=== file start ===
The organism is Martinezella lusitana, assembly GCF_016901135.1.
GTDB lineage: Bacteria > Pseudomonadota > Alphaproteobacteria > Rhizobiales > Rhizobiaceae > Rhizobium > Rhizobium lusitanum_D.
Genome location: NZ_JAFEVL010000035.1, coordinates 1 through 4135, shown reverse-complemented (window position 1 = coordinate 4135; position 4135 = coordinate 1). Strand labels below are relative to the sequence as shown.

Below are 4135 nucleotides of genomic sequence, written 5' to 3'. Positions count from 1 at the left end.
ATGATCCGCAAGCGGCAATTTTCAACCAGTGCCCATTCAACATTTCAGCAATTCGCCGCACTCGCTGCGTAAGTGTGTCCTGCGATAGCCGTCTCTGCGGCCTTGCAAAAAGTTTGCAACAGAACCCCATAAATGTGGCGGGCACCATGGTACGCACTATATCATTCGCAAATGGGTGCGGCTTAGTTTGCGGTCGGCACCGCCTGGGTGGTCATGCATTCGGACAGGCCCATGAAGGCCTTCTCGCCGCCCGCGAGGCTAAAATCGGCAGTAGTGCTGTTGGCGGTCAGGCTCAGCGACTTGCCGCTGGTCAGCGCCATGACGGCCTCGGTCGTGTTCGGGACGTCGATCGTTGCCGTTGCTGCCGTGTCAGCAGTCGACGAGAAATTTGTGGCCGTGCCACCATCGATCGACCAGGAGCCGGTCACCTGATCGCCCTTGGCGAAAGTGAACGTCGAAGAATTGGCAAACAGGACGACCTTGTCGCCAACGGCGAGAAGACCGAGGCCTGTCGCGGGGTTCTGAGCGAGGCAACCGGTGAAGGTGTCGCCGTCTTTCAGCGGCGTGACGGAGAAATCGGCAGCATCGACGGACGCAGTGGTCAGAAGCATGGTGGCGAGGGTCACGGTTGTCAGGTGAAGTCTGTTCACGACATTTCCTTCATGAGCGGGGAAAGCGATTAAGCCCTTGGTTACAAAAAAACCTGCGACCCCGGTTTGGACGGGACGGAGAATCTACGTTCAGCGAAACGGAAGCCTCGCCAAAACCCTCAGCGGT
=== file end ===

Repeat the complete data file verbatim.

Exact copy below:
The organism is Martinezella lusitana, assembly GCF_016901135.1.
GTDB lineage: Bacteria > Pseudomonadota > Alphaproteobacteria > Rhizobiales > Rhizobiaceae > Rhizobium > Rhizobium lusitanum_D.
Genome location: NZ_JAFEVL010000035.1, coordinates 1 through 4135, shown reverse-complemented (window position 1 = coordinate 4135; position 4135 = coordinate 1). Strand labels below are relative to the sequence as shown.

Below are 4135 nucleotides of genomic sequence, written 5' to 3'. Positions count from 1 at the left end.
ATGATCCGCAAGCGGCAATTTTCAACCAGTGCCCATTCAACATTTCAGCAATTCGCCGCACTCGCTGCGTAAGTGTGTCCTGCGATAGCCGTCTCTGCGGCCTTGCAAAAAGTTTGCAACAGAACCCCATAAATGTGGCGGGCACCATGGTACGCACTATATCATTCGCAAATGGGTGCGGCTTAGTTTGCGGTCGGCACCGCCTGGGTGGTCATGCATTCGGACAGGCCCATGAAGGCCTTCTCGCCGCCCGCGAGGCTAAAATCGGCAGTAGTGCTGTTGGCGGTCAGGCTCAGCGACTTGCCGCTGGTCAGCGCCATGACGGCCTCGGTCGTGTTCGGGACGTCGATCGTTGCCGTTGCTGCCGTGTCAGCAGTCGACGAGAAATTTGTGGCCGTGCCACCATCGATCGACCAGGAGCCGGTCACCTGATCGCCCTTGGCGAAAGTGAACGTCGAAGAATTGGCAAACAGGACGACCTTGTCGCCAACGGCGAGAAGACCGAGGCCTGTCGCGGGGTTCTGAGCGAGGCAACCGGTGAAGGTGTCGCCGTCTTTCAGCGGCGTGACGGAGAAATCGGCAGCATCGACGGACGCAGTGGTCAGAAGCATGGTGGCGAGGGTCACGGTTGTCAGGTGAAGTCTGTTCACGACATTTCCTTCATGAGCGGGGAAAGCGATTAAGCCCTTGGTTACAAAAAAACCTGCGACCCCGGTTTGGACGGGACGGAGAATCTACGTTCAGCGAAACGGAAGCCTCGCCAAAACCCTCAGCGGT